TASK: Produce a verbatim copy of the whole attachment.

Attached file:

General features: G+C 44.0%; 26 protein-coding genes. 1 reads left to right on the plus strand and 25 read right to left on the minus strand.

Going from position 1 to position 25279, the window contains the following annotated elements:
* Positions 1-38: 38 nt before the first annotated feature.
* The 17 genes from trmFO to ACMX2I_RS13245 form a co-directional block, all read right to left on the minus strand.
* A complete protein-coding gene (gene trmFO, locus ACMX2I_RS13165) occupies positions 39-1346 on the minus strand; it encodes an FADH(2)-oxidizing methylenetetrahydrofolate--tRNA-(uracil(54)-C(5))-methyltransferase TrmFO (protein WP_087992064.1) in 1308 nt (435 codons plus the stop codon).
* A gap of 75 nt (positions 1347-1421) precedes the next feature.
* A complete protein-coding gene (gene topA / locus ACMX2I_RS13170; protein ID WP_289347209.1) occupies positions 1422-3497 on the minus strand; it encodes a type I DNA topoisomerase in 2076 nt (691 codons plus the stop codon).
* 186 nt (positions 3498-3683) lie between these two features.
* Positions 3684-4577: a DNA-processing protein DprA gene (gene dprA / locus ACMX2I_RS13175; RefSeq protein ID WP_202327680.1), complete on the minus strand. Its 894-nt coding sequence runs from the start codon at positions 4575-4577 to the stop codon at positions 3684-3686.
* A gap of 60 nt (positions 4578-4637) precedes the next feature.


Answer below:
General features: G+C 44.0%; 26 protein-coding genes. 1 reads left to right on the plus strand and 25 read right to left on the minus strand.

Going from position 1 to position 25279, the window contains the following annotated elements:
* Positions 1-38: 38 nt before the first annotated feature.
* The 17 genes from trmFO to ACMX2I_RS13245 form a co-directional block, all read right to left on the minus strand.
* A complete protein-coding gene (gene trmFO, locus ACMX2I_RS13165) occupies positions 39-1346 on the minus strand; it encodes an FADH(2)-oxidizing methylenetetrahydrofolate--tRNA-(uracil(54)-C(5))-methyltransferase TrmFO (protein WP_087992064.1) in 1308 nt (435 codons plus the stop codon).
* A gap of 75 nt (positions 1347-1421) precedes the next feature.
* A complete protein-coding gene (gene topA / locus ACMX2I_RS13170; protein ID WP_289347209.1) occupies positions 1422-3497 on the minus strand; it encodes a type I DNA topoisomerase in 2076 nt (691 codons plus the stop codon).
* 186 nt (positions 3498-3683) lie between these two features.
* Positions 3684-4577: a DNA-processing protein DprA gene (gene dprA / locus ACMX2I_RS13175; RefSeq protein ID WP_202327680.1), complete on the minus strand. Its 894-nt coding sequence runs from the start codon at positions 4575-4577 to the stop codon at positions 3684-3686.
* A gap of 60 nt (positions 4578-4637) precedes the next feature.